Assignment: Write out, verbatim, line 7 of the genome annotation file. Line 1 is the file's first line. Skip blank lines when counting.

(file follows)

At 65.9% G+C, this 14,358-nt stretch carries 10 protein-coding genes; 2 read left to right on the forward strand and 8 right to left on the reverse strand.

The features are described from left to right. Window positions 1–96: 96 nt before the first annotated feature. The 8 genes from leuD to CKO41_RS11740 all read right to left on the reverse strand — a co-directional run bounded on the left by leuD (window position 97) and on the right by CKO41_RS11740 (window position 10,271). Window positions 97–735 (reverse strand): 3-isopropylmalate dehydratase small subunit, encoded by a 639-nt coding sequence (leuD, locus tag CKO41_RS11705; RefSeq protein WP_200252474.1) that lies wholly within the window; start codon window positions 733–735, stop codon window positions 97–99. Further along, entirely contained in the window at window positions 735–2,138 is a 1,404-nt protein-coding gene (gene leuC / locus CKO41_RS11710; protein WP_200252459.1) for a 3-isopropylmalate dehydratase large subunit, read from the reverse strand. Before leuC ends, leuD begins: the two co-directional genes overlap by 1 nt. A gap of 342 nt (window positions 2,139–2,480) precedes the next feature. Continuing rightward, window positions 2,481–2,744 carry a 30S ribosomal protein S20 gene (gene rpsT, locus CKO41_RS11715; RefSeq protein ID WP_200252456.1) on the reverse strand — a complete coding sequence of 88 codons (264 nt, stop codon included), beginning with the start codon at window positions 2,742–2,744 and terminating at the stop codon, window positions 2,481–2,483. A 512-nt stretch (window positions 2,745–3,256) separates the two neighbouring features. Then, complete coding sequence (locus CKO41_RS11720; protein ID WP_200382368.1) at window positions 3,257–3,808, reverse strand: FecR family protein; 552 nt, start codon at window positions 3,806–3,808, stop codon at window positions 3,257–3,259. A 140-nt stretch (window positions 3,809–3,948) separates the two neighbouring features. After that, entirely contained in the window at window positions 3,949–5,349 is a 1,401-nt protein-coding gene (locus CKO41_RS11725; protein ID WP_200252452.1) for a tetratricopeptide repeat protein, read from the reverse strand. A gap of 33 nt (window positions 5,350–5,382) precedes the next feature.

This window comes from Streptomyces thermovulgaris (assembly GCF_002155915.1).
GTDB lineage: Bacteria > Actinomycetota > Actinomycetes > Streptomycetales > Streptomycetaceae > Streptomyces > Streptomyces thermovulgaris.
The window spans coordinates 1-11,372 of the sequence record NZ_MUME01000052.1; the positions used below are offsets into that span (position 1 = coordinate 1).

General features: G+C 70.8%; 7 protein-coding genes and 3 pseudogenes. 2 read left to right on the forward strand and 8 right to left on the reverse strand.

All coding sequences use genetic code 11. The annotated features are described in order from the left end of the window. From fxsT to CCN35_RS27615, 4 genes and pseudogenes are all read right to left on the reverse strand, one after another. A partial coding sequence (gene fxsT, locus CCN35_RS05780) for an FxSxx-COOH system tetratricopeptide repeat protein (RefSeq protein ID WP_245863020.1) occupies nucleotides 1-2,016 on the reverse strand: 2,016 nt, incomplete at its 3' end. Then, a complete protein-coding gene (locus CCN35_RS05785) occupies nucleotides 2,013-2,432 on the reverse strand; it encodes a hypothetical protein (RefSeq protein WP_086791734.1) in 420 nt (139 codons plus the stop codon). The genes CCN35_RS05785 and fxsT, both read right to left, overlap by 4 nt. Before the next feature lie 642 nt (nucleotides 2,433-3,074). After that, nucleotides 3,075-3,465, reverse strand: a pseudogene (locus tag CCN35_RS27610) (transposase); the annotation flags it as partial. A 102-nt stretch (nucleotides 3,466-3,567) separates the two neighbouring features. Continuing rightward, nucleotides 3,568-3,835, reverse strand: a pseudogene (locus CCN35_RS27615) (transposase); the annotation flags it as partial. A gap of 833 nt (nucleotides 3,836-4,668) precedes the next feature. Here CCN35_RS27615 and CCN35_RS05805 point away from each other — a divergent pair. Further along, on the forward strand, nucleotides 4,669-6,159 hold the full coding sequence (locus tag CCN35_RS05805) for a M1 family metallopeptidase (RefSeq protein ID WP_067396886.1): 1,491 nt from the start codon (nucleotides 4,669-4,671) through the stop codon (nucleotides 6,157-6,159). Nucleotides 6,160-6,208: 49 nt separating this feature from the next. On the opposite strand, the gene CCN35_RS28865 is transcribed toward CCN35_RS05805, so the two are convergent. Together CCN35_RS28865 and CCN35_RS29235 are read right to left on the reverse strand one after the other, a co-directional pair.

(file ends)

All coding sequences use genetic code 11. The annotated features are described in order from the left end of the window. From fxsT to CCN35_RS27615, 4 genes and pseudogenes are all read right to left on the reverse strand, one after another. A partial coding sequence (gene fxsT, locus CCN35_RS05780) for an FxSxx-COOH system tetratricopeptide repeat protein (RefSeq protein ID WP_245863020.1) occupies nucleotides 1-2,016 on the reverse strand: 2,016 nt, incomplete at its 3' end. Then, a complete protein-coding gene (locus CCN35_RS05785) occupies nucleotides 2,013-2,432 on the reverse strand; it encodes a hypothetical protein (RefSeq protein WP_086791734.1) in 420 nt (139 codons plus the stop codon). The genes CCN35_RS05785 and fxsT, both read right to left, overlap by 4 nt. Before the next feature lie 642 nt (nucleotides 2,433-3,074). After that, nucleotides 3,075-3,465, reverse strand: a pseudogene (locus tag CCN35_RS27610) (transposase); the annotation flags it as partial. A 102-nt stretch (nucleotides 3,466-3,567) separates the two neighbouring features. Continuing rightward, nucleotides 3,568-3,835, reverse strand: a pseudogene (locus CCN35_RS27615) (transposase); the annotation flags it as partial. A gap of 833 nt (nucleotides 3,836-4,668) precedes the next feature. Here CCN35_RS27615 and CCN35_RS05805 point away from each other — a divergent pair. Further along, on the forward strand, nucleotides 4,669-6,159 hold the full coding sequence (locus tag CCN35_RS05805) for a M1 family metallopeptidase (RefSeq protein ID WP_067396886.1): 1,491 nt from the start codon (nucleotides 4,669-4,671) through the stop codon (nucleotides 6,157-6,159). Nucleotides 6,160-6,208: 49 nt separating this feature from the next. On the opposite strand, the gene CCN35_RS28865 is transcribed toward CCN35_RS05805, so the two are convergent. Together CCN35_RS28865 and CCN35_RS29235 are read right to left on the reverse strand one after the other, a co-directional pair.